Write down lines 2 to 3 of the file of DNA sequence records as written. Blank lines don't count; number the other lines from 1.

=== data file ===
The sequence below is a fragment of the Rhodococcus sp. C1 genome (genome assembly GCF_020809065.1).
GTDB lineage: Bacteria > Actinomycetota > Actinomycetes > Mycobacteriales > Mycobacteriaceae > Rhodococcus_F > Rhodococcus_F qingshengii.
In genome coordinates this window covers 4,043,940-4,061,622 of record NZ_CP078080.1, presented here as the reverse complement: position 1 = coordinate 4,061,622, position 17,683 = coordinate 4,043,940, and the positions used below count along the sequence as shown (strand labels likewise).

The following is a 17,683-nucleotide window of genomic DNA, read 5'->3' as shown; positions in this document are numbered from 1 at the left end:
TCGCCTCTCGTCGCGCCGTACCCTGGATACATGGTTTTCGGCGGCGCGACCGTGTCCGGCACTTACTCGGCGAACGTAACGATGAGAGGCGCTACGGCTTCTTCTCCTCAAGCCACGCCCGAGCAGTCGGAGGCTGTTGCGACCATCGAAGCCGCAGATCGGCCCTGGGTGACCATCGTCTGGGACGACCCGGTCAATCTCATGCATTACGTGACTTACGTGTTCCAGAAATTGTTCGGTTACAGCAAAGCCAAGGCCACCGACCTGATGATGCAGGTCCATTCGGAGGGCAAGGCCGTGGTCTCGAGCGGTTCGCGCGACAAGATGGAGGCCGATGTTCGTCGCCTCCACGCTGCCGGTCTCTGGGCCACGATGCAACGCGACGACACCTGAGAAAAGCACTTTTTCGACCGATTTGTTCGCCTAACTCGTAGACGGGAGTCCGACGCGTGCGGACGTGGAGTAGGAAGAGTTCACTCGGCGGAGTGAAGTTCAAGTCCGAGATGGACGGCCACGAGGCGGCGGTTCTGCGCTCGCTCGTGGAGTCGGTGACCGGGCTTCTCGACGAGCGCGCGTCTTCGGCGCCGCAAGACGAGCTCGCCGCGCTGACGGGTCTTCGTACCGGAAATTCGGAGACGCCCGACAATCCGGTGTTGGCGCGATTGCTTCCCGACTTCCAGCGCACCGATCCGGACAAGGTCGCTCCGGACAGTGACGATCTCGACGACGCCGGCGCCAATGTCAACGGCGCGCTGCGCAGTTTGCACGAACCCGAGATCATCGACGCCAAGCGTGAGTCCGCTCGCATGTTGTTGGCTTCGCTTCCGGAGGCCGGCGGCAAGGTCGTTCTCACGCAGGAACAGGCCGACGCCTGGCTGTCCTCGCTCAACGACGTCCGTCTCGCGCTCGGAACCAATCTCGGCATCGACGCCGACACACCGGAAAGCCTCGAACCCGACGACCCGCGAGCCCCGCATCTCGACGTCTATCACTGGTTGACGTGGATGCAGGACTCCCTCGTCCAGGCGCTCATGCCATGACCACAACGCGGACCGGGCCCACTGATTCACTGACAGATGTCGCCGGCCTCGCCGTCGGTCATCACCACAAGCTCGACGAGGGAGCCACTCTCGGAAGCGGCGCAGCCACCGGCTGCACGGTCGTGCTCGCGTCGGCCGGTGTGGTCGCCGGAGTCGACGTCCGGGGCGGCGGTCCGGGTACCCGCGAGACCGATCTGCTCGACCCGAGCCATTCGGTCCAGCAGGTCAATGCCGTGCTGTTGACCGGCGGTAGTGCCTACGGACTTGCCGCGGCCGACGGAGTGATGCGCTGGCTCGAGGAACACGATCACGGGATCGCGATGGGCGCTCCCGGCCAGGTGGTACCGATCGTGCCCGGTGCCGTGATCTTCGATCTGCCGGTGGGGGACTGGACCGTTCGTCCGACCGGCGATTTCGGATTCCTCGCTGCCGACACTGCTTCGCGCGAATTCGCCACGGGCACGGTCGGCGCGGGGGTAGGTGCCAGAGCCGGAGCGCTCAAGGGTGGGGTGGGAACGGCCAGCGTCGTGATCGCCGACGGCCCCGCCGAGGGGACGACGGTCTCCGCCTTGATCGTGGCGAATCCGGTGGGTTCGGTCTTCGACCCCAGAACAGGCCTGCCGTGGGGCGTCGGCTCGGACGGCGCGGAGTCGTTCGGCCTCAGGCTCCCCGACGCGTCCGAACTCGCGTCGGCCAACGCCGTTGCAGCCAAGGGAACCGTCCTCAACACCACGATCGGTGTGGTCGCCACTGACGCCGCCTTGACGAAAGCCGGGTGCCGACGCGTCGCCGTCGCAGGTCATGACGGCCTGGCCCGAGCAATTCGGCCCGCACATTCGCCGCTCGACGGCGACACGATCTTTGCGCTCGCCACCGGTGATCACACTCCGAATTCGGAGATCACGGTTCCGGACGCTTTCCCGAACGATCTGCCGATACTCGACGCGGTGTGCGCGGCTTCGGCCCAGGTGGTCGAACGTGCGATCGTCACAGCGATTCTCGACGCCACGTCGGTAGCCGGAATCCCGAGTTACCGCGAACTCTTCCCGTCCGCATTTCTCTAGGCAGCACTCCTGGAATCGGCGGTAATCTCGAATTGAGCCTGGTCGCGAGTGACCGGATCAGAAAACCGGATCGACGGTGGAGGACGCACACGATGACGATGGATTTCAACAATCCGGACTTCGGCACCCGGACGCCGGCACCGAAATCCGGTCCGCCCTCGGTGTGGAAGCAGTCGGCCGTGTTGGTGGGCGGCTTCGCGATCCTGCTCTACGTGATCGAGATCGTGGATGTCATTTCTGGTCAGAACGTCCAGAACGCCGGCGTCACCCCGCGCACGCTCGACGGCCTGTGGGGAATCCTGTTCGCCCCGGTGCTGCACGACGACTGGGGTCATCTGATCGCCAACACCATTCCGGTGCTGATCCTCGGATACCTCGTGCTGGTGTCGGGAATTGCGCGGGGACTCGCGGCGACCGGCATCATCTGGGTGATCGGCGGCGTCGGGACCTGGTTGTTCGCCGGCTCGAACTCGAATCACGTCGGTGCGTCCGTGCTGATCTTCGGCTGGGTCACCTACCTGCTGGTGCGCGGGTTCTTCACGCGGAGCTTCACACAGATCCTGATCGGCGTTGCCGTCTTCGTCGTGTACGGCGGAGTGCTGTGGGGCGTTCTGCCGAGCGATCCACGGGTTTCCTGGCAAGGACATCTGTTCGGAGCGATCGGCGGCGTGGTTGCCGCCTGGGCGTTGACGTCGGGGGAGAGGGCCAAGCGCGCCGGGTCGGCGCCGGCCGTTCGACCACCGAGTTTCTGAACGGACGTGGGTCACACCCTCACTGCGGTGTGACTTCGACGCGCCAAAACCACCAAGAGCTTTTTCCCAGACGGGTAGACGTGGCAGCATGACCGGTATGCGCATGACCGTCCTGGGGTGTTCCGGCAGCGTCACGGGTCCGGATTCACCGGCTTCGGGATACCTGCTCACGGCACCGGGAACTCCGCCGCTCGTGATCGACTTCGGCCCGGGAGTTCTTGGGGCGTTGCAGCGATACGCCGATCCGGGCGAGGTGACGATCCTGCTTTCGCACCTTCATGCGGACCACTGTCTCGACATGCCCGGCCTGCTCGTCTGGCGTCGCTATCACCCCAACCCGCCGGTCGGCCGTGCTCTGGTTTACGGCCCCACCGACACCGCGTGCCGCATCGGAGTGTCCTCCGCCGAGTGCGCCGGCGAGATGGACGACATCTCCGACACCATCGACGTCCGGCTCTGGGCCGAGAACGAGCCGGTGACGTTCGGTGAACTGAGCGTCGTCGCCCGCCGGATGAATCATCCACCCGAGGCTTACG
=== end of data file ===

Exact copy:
GTDB lineage: Bacteria > Actinomycetota > Actinomycetes > Mycobacteriales > Mycobacteriaceae > Rhodococcus_F > Rhodococcus_F qingshengii.
In genome coordinates this window covers 4,043,940-4,061,622 of record NZ_CP078080.1, presented here as the reverse complement: position 1 = coordinate 4,061,622, position 17,683 = coordinate 4,043,940, and the positions used below count along the sequence as shown (strand labels likewise).